Many of the 140 inhabitants of Bikini pleaded with the U.S. high commissioner for the Trust territory early this month to be permitted to remain on the radiation-contaminated atoll until final proof was found that it was unsafe, the Interior Department told a congressional subcommittee yesterday.

Despite that request. Ruth Van Cleve, director of Interior's Office of Territorial Affairs, said the entire group of 140 Marshall Islanders would be moved in mid-August.

Van Cleve said yesterday she did "not think they would be forceable evictions."

A spokesman for the Bikini people, Tomaki Juda, magistrate of the Kili/Bikini Council, said the Bikini residents were confused about the danger.

One week before the high commissioner arrived, Juda said, a doctor who regularly examines them under contract with the Department of Energy told the inhabitants that "Eneu Island (adjacent to Bikini) was safe and that they could eat and drink the coconuts on Bikini Island."

Then, Juda went on, the high commissioner came "to announce that the people had to leave Bikini and that Eneu is not considered safe at this time."

In their June 2 meeting on Bikini Island, High Commissioner Adrian P. Winkel told the subcommittee in a submitted statement that the inhabitants' choice, should they be forced to leave, would be to "move to 'public domain' land in the state of Hawaii or in mainland United States."

Interior officials and Marshall Island witnesses told the subcommittee yesterday that moving outside the Marshall Island would not be a reasonable solution to the problem.

The Bikinians' third choice, and the one they will probably get, was to leave their future to the high commissioner, who functions as the governor of the Pacific Islands trust territory.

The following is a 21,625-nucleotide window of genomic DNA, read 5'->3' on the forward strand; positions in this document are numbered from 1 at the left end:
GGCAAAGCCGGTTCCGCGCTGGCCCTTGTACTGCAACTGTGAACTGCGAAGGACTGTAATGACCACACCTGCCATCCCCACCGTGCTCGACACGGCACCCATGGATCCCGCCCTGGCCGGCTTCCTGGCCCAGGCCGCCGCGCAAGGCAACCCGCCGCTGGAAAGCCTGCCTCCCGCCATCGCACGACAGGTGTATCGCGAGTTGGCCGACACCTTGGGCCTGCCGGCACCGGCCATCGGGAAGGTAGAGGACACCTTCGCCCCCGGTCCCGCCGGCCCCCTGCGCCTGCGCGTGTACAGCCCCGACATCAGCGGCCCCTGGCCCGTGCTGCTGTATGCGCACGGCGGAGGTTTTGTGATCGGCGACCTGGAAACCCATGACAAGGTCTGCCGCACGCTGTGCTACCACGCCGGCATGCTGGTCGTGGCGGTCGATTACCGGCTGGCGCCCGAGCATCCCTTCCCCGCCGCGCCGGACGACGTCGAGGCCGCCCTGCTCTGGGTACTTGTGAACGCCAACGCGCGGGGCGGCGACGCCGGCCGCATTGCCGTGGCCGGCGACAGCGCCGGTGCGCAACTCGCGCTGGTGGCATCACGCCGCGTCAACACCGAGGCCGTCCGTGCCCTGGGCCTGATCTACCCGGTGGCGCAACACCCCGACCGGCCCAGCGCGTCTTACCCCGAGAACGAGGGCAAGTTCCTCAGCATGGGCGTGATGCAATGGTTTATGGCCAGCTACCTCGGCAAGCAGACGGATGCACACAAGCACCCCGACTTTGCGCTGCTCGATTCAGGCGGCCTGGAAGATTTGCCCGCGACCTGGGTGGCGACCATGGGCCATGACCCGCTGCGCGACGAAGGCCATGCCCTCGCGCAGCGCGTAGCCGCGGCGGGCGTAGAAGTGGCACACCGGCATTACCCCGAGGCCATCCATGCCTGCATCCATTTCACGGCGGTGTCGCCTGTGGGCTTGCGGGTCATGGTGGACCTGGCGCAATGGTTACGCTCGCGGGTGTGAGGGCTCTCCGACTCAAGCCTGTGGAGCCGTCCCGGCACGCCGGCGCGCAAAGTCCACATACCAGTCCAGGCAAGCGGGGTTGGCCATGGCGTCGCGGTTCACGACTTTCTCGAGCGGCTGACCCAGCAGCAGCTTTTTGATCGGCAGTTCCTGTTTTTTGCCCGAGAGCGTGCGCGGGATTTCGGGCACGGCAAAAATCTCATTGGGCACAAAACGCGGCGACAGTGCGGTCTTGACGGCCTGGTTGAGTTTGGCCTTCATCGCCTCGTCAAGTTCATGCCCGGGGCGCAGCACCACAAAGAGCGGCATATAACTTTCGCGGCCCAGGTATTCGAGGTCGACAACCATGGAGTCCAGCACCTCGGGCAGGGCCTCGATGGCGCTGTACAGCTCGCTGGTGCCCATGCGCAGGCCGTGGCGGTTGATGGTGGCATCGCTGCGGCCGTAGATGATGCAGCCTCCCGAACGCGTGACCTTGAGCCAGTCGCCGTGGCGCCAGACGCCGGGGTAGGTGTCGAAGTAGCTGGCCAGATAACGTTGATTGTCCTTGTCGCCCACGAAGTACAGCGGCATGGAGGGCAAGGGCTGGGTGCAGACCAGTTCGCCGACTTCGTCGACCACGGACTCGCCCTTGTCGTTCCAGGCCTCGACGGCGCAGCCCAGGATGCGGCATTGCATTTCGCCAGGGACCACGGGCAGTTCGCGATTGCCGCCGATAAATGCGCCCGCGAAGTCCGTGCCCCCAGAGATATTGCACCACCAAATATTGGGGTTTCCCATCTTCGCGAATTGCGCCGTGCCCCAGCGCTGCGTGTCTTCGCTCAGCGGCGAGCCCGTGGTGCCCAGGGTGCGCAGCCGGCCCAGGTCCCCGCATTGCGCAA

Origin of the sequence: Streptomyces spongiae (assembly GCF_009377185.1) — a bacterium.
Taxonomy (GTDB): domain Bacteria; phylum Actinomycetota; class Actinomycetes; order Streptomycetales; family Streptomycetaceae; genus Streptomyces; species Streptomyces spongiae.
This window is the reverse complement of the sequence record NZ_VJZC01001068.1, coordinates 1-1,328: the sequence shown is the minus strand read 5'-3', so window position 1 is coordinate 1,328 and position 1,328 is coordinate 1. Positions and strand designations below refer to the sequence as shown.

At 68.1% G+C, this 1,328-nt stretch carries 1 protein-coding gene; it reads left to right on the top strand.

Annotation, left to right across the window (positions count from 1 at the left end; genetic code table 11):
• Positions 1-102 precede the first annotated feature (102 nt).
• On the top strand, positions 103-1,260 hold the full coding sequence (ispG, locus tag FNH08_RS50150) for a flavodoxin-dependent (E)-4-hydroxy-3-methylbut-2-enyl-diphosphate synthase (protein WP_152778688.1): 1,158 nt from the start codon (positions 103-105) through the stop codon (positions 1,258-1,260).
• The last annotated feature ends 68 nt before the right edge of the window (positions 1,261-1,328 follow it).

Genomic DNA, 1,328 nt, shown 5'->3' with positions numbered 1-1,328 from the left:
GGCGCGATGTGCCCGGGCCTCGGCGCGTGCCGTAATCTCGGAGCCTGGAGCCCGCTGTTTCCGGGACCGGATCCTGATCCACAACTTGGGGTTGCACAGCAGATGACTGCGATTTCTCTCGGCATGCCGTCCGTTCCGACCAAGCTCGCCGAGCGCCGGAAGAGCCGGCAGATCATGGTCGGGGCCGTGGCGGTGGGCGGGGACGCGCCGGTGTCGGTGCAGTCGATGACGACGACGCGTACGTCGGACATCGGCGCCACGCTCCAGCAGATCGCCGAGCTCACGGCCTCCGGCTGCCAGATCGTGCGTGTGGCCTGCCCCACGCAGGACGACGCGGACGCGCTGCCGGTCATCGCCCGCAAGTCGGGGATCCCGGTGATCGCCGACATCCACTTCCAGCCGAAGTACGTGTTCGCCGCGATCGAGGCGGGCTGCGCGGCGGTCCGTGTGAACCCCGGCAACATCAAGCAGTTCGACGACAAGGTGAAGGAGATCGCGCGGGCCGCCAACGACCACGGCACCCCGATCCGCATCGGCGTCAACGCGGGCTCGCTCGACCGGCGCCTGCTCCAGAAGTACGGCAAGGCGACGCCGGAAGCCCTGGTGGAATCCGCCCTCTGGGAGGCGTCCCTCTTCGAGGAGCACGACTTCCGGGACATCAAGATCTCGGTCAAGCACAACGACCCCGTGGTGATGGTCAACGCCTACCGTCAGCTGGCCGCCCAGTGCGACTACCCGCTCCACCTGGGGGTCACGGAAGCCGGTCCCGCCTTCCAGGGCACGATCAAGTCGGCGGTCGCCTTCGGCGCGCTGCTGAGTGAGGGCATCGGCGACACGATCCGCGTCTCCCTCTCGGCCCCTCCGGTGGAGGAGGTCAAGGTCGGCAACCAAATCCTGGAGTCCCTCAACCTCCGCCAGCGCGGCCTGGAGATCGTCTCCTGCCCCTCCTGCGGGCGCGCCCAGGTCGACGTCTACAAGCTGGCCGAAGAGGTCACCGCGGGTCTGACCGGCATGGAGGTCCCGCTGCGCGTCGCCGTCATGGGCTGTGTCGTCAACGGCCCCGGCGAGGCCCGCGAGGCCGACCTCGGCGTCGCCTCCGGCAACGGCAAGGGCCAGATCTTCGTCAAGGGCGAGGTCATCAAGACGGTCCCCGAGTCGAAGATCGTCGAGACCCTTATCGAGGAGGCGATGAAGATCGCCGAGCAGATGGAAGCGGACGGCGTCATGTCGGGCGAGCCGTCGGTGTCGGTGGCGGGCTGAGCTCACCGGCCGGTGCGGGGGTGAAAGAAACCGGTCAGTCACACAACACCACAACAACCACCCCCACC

Winkel and Van Cleve said yesterday that the Bikinians would be taken back to the island of Kili and resettled there in a new, but temporary, plywood village.

Bikini Atoll, a 23-island Pacific chain surrounding a lagoon, was the site of U.S. nuclear weapons tests from 1946 through 1958. In 1946, before the first test, its 157 residents were evacuated and eventually moved to Kili 300 miles to the south.

In 1954, the two former residential islands in the atoll, Bikini and Eneu, were closed as a result of fallout from a 15-megaton hydrogen bomb test, the largest device ever set off by the United States.

In 1969, the Atomic Energy Commission declared Bikini Island safe for habitation after uprooting the old coconut trees and planting 50,000 new ones. Beginning in 1970, some of the 450 Bikinians who lived on Kili began to return.

Two years ago, when the first locally grown coconuts and vegetables in Bikini began to be eaten, the residents began to show an unexpected increase of radiation in their systems.

Subsequent tests showed the plants were taking up unexpected amounts of cesium and strontium from the still-contaminated soil.

Last fall it was decided Bikini was unsafe for continued occupation but hope was held out that Eneu, which received less of the 1954 fallout, would have lower contamination levels.

Yesterday, Winkel said the Bikini residents wanted to stay on Bikini, or even move to Eneu temporarily, to await final word on that island's safety.

Department of Energy officials told the subcommittee that it would be January before the final results would be available. And they did not expect their recent prediction of unsafe to change.

Von Cleve said Interior "didn't want to take the risk of staying that long."

Juda, speaking for the Bikinians at the hearing, said he believed if the residents are told in August they must go that they would, "but sadly."

All the witnesses agreed that Kili would have to receive substantial U.S. aid if it were to end up as the permanent residence for the Bikinian people.

Interior has already requested $15 million to aid the Bikinian relocation - an amount that is consideration by [TEXT OMITTED FROM SOURCES] - an amount that is under consideration by the House subcommittee.